Things Fall Apart, by Chinua Achebe. I bought this book for a doctoral seminar several years ago and never got a chance to read it until now. It was originally published in 1959 and has since sold over 2 million copies. It is considered a classic regarding African literature. It also is an interesting read for further discussion regarding “what does it mean to be a man.”Andy Catlett, by Wendell Berry. While this was not my favorite novel by my favorite writer, it is nonetheless a good read. Like the rest of Berry’s fictional work it is concerned with community and the breadth of generations. It is a good read, just not my favorite among his excellent books.The Portable Jack Kerouac, Jack Kerouac. I had never read Kerouac and felt like it was high time I did. I believe he coined the phrase “spontaneous prose” and after reading “On the Road” I see how the term fits. He is indeed a wild ride through the fifties – a full decade before I was born.The Unbearable Lightness of Being, by Milan Kundera. This is the second time I have read this good novel. As one reviewer puts it, “I cannot tell of this is a philosophy book masquerading as a novel or a novel…with pretensions to be a book about philosophy.” While not for everyone, I found the book stimulating, thought provoking and altogether lovely.Cry, The Beloved Country, by Alan Paton. This is one of the most beautiful novels I have read in some time. Several years ago I saw a movie based on this book and was so impressed I intended to read the book. I finally got around to it. I now regret the delay. It is set in South Africa in 1946 and touches on the numerous complexities of race, justice and spirituality. Everyone should read a book like this.What is the What, by Dave Eggars. While this book is technically fiction, it is part biographical based on the “Lost Boys of Sudan.” This is a powerful, upsetting, jarring and important read. The complexities and pathos of Sudan did not simply start in the last few years.Absurdistan: a Novel by Gary Shteyngart. The writing is an entertaining satire set just before September 11, 2001. I found myself, however, growing weary with the story and its characters. Although the book was written well and the story was unique, it is not a book I would reread.The Diary of a Country Priest, by George Bernanos. This novel was first published in 1937. It depicts the hardships of a young parish priest in a small village in France. I found it to be poignant yet evocative (since I am a minister myself, albeit as a protestant from a different culture and time).The Kite Runner, by Khaled Hosseini. A moving and at times tragic account of two boys growing up in Afghanistan. Although it is fictional one cannot ponder the pathos of this country as it continues to suffer from its past while its future appears to be in the hands of others.Everyman, by Philip Roth. To be candid, I read this book because I wanted to read a book by Roth and this one had been critically recognized. It is the existential story of man raised in America struggling through failed marriages, a disappointing career, and failing health to find out who he really is. It reminded me of a version of Camus’ The Stranger.As I Lay Dying, by William Faulkner. I love Faulkner but had not read him for years. This was a rather short novel that I had not previously read. It is a typically dark and southern gothic of a mother (Addie) who is dying and it is told through the voices of the family, including Addie herself. It is a macabre pilgrimage.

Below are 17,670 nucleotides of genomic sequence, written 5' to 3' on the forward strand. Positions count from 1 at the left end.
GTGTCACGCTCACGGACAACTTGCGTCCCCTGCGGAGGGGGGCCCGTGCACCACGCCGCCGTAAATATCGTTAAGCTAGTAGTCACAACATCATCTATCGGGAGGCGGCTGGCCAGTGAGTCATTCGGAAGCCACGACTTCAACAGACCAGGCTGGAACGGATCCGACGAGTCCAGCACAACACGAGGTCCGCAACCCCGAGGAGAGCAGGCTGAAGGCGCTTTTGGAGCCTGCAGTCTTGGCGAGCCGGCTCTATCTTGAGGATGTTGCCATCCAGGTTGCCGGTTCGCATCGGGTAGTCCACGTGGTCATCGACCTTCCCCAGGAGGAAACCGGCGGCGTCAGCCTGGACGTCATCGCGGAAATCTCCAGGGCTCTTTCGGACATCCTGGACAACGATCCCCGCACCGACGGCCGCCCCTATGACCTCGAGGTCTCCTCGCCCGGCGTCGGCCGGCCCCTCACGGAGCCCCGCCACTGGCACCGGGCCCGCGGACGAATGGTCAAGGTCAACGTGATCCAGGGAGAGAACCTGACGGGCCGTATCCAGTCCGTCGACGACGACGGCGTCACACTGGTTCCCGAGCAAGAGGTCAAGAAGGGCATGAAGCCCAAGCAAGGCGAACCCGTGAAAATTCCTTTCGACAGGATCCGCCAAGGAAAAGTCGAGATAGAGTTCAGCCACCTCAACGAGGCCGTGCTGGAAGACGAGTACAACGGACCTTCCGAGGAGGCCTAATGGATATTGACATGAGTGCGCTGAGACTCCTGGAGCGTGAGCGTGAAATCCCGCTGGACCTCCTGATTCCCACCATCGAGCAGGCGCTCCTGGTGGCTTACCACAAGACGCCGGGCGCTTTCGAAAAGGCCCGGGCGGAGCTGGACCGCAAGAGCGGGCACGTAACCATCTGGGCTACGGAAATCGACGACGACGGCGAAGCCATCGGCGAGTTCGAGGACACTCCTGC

Einstein: His Life and Universe, by Walter Isaacson. I read this book because I wanted everybody to think I was smart. Since that is pretty much a lost cause, let me commend it not because it is a difficult book … it is rather easy to read, although I struggled through the sections attempting to explain his many theories. Einstein’s contributions in physics helped shaped our world as we know it today.A Long Walk to Freedom, by Nelson Mandela. I can still remember when Mandela was set free, apartheid was overturned and he was later elected the first black President of South Africa. The strengths and weakness of the great man made for inspiring reading.The Glass Castle, by Jeannette Walls. If this memoir were listed as fictional I would find it unbelievable. Her childhood hardships are, at times, overwhelming. Yet in the telling of her story the reader cannot help but be equally overwhelmed that she has survived, indeed, has thrived.The Last Season, by Eric Blehm. This is the touching story of the disappearance of backcountry ranger Randy Morgenson. If you love reading about American wilderness mixed with the intrigue of a search and rescue, this book will do just fine.
Animal, Vegetable, Miracle: A Year of Food Life, by Barbara Kingsolver. Kingsolver has established herself as a gifted writer and novelist. This is her first non-fiction work and it is a fine contribution. She writes about the ecology of food and the cultural detachment we have with mechanized agriculture. Along with her family, Kingsolver spends a year growing and consuming only what can be harvested or produced locally.The Omnivore’s Dilemma: A Natural History of Four Meals, by Michael Pollan. This seemed to be the natural sequeal after Kingsolver’s book. This was a best seller in 2006, so I am sorry that it did not make it to my reading chair earlier. It is a conscious raising work regarding what we eat, where it comes from and why we should care.